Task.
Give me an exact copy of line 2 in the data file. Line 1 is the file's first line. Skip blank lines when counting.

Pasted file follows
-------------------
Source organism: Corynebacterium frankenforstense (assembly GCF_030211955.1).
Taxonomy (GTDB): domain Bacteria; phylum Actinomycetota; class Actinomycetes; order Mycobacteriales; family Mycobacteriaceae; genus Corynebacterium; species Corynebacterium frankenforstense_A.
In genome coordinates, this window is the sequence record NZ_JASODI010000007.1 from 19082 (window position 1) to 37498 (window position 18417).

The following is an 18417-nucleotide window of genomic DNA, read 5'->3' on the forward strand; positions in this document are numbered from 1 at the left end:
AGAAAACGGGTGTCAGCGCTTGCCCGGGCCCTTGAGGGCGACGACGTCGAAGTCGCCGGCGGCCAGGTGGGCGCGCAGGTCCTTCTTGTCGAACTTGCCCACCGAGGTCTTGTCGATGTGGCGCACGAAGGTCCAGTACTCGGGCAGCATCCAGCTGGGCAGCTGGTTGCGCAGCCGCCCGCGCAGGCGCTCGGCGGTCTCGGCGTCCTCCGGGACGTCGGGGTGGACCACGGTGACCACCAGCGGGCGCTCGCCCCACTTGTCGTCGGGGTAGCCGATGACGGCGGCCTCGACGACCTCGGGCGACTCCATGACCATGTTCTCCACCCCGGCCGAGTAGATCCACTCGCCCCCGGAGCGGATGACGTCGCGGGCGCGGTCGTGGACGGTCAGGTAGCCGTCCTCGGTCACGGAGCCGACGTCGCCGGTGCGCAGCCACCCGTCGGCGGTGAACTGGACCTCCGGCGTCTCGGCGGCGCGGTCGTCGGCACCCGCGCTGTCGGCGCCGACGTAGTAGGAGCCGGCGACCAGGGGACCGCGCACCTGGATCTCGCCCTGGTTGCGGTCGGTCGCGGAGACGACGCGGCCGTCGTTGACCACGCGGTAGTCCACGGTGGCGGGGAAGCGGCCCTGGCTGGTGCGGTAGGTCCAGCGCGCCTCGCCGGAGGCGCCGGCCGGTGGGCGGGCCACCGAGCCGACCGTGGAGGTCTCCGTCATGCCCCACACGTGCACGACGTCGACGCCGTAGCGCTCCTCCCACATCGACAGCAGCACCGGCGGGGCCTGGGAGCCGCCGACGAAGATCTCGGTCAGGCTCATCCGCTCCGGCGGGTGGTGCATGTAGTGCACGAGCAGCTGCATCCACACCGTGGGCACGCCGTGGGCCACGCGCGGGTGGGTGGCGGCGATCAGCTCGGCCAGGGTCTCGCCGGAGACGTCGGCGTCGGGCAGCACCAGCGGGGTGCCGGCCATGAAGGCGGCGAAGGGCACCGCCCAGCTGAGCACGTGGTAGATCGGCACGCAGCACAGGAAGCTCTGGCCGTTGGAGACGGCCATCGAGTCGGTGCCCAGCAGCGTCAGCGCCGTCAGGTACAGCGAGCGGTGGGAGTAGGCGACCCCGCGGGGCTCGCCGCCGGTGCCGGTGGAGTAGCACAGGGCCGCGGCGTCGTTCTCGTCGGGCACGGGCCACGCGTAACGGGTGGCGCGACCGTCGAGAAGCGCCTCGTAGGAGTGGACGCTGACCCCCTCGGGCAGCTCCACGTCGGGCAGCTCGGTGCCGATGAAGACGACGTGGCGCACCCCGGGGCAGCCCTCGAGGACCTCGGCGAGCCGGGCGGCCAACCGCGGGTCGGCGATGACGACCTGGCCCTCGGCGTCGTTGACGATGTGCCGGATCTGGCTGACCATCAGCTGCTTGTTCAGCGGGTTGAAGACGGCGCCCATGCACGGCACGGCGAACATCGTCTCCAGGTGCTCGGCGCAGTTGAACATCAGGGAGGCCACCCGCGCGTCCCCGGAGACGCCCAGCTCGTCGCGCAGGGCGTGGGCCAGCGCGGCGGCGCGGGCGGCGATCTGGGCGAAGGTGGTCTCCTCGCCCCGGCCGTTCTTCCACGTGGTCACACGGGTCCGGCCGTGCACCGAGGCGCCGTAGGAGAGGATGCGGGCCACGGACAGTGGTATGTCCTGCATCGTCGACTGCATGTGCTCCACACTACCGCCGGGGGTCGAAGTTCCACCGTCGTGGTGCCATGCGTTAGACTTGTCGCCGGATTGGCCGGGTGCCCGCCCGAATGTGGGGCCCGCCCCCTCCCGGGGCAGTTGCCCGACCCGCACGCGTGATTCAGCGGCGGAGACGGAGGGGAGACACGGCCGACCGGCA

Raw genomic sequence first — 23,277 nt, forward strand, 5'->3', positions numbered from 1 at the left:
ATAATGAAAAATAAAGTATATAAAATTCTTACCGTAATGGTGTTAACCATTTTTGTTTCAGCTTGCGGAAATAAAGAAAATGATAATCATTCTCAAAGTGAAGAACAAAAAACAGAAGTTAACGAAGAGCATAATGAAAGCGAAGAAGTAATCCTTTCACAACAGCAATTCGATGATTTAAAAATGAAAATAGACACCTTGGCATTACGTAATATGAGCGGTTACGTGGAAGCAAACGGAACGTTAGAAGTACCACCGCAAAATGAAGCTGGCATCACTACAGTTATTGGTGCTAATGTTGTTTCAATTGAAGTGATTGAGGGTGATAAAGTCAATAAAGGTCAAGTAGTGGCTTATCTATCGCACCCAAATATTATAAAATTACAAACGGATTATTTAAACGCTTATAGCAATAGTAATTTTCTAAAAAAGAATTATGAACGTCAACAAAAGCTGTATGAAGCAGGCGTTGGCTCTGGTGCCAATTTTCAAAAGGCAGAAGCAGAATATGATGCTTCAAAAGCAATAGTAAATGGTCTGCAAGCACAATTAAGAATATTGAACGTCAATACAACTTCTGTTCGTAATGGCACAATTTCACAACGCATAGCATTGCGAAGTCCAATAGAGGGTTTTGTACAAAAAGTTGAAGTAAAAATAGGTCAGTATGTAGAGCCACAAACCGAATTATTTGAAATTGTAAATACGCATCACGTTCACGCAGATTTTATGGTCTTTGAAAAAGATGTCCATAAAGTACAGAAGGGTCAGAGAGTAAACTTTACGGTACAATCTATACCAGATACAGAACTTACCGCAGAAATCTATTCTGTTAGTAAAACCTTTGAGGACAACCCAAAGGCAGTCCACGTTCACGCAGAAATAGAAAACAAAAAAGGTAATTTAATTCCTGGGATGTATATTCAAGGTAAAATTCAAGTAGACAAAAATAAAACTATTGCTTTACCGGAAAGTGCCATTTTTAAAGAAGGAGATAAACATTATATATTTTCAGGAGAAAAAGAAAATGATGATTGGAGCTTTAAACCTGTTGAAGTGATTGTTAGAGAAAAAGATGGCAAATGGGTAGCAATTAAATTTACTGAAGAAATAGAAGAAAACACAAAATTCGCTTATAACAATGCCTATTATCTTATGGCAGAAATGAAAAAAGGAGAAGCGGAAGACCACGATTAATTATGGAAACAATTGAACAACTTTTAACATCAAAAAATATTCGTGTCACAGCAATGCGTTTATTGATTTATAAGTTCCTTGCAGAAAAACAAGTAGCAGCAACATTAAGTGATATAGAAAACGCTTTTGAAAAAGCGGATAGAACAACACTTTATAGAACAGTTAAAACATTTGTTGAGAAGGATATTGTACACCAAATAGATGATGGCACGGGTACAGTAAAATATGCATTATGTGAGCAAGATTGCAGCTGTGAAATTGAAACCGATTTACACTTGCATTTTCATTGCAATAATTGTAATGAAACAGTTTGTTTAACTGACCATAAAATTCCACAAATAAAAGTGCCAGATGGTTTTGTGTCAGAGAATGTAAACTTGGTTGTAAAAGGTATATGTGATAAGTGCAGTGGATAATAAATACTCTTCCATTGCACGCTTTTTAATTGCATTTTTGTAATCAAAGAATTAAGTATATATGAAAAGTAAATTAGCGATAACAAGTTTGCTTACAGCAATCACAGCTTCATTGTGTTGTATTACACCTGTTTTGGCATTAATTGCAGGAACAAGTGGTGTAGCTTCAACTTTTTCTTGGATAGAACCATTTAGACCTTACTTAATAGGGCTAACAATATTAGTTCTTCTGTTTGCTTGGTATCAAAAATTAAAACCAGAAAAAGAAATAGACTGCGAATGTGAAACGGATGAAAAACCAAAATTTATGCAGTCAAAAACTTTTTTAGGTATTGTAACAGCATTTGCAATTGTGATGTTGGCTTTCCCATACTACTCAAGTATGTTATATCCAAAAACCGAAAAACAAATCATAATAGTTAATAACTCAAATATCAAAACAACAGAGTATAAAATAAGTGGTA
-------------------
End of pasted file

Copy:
Taxonomy (GTDB): domain Bacteria; phylum Actinomycetota; class Actinomycetes; order Mycobacteriales; family Mycobacteriaceae; genus Corynebacterium; species Corynebacterium frankenforstense_A.